Mrs. Obama also donned workout gear, and did calisthenics and dance moves with hundreds of kids, as she created a truly national conversation about the relationship between food, movement, and health. There are four cornerstones for the campaign: Getting healthier foods into schools; providing better information for parents and consumers, such as clear labels on food packages; eliminating food deserts and making healthy food more affordable and accessible; and getting children into a far less sedentary lifestyle, which includes less "screen time" and more exercise.

"We continue to be energized by the overwhelming support that the First Lady's Let's Move! initiative has received," said Robin Schepper, who became Executive Director of Let's Move! in August. Schepper's appointment in August of 2010 is another notable event for 2010, too.

Throughout 2010, Mrs. Obama pushed for the passage of the child nutrition legislation, with outreach to lawmakers on the Hill and key stakeholders, continuing advocacy that began even before the formal launch of the campaign. Her first Op Ed as First Lady, "A Food Bill We Need," was published on August 2 in the Washington Post, three days before the Senate approved the legislation by unanimous consent. (Above: Mrs. Obama asking members of the National Restaurant Association to join the campaign)

Mrs. Obama also rolled out a series of grassroots sub-initiatives to support the campaign, including
Let's Move Faith and Communities, which has commitments from thousands of faith-based and community leaders; Let's Move Cities and Towns, which has 450 mayors, both Republican and Democrat, who have signed on their towns; and Let's Move In The Clinic, which has health care providers nationwide enrolled. Let's Move Salad Bars to Schools will get 6,000 salad bars into schools over the next three years. Let's Move Outdoors encourages the use of federal lands for fitness activities.

"There are so many people that have stepped up to get involved--educators, doctors, Republicans, Democrats, business and military leaders, and many more," Schepper said. "We have been able to come together around a unifying cause--because we recognize that our kids are our future."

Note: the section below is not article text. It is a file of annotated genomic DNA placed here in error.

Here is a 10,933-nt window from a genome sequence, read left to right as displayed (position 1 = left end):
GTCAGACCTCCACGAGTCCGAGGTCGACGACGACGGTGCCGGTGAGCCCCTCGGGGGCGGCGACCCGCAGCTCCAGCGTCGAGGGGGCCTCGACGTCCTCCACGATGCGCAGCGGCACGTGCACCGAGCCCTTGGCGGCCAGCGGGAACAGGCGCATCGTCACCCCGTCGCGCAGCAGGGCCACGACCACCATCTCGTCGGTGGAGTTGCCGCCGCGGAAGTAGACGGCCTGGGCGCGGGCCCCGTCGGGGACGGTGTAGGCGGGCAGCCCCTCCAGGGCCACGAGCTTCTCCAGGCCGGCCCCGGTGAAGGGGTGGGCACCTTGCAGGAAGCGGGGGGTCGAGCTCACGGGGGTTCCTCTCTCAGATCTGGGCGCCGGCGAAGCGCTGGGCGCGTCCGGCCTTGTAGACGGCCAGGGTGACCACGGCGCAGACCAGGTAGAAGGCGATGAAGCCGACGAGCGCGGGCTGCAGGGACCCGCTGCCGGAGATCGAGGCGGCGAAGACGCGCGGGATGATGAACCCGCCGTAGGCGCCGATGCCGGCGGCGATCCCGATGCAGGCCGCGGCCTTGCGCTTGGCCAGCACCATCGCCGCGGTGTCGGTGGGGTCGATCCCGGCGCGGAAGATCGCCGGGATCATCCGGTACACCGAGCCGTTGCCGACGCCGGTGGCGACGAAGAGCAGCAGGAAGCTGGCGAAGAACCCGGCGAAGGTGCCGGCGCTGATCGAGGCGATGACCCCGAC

Partners have included major entertainment entities such as Disney and Nickelodeon, and major professional sports, such as Major League Baseball, the National Football League, and Major League Soccer. All have made videos to support the campaign, as well as brought it into local schools, into fan clubs, and onto their websites.

Commitments have included fourteen major food manufacturers from the Healthy Weight Commitment Foundation
pledging to eliminate 1.5 trillion annual calories from the market place by 2015; pediatricians writing prescriptions for fruit and vegetable consumption and exercise; and the American Beverage Association putting clear calorie labels on the front of every product. (Above: Mrs. Obama with teen Disney star Nick Jonas)

"We see the momentum and overwhelming support growing every day and will continue to focus on the positive progress we can make by working together," Schepper said.

Mrs. Obama's first-ever White House livechat as First Lady was for Let's Move!, on July 13, 2010; watch it here.

Mrs. Obama, it should be noted, also has other crucial initiatives in her portfolio as First Lady: Supporting members of the military and their families, mentoring girls, and being America's most high-profile patron of the arts. All of these initiatives took up plenty of her time in 2010, too, which makes the amount of Let's Move! activity and events that took place in 2010--astounding. In 2010, she made her first foreign solo visit abroad, to the earthquake-devastated Haiti and then to Mexico; returned to the campaign trail for the midterms, and also traveled abroad with the President.

4. Let's Move! Pushback: East Wing Says Critics Are Wrong
Thanks to Let's Move!, in 2010 Mrs. Obama became the Food Police for her critics, cited as the latest example of the Obama administration's "ongoing" Nanny State efforts to expand government power, and eliminate citizens' free choice, especially when it involves choices made for children. Conservative commentators such as Rush Limbaugh, Glenn Beck, and Sarah Palin, Laura Ingraham, Michelle Malkin, and staff from Fox News in general, made criticizing the campaign--as well as the President and First Lady's public food outings--a staple. They were mimicked by critics with lesser audiences, too. But the critics are simply wrong about Mrs. Obama and the intent of the campaign, according to the East Wing. (Above: Mrs. Obama spoke about Let's Move! to more than 4,000 people at the 101st NAACP convention in July, another notable event for 2010)

"The First Lady star
ted this campaign at the very beginning by saying that government was not the answer," Schepper said. "This is not a campaign about just having the government "fix" the problem--that hasn't worked before and won't work now. Everybody has a role--we want to make sure we play ours but that's not all that needs to happen."

Mrs. Obama has some unlikely allies who all agree that the critics are wrong, including former Arkansas governor Mike Huckabee, who has publicly defended the campaign, saying that Palin "misunderstands" it.

“Michelle Obama's not trying to tell people what to eat or not trying to force the government's desires on people,” Huckabee said during an interview on the Curtis Sliwa Radio Show. “She’s stating the obvious, that we do have an obesity problem in this country...the First Lady's campaign is on target."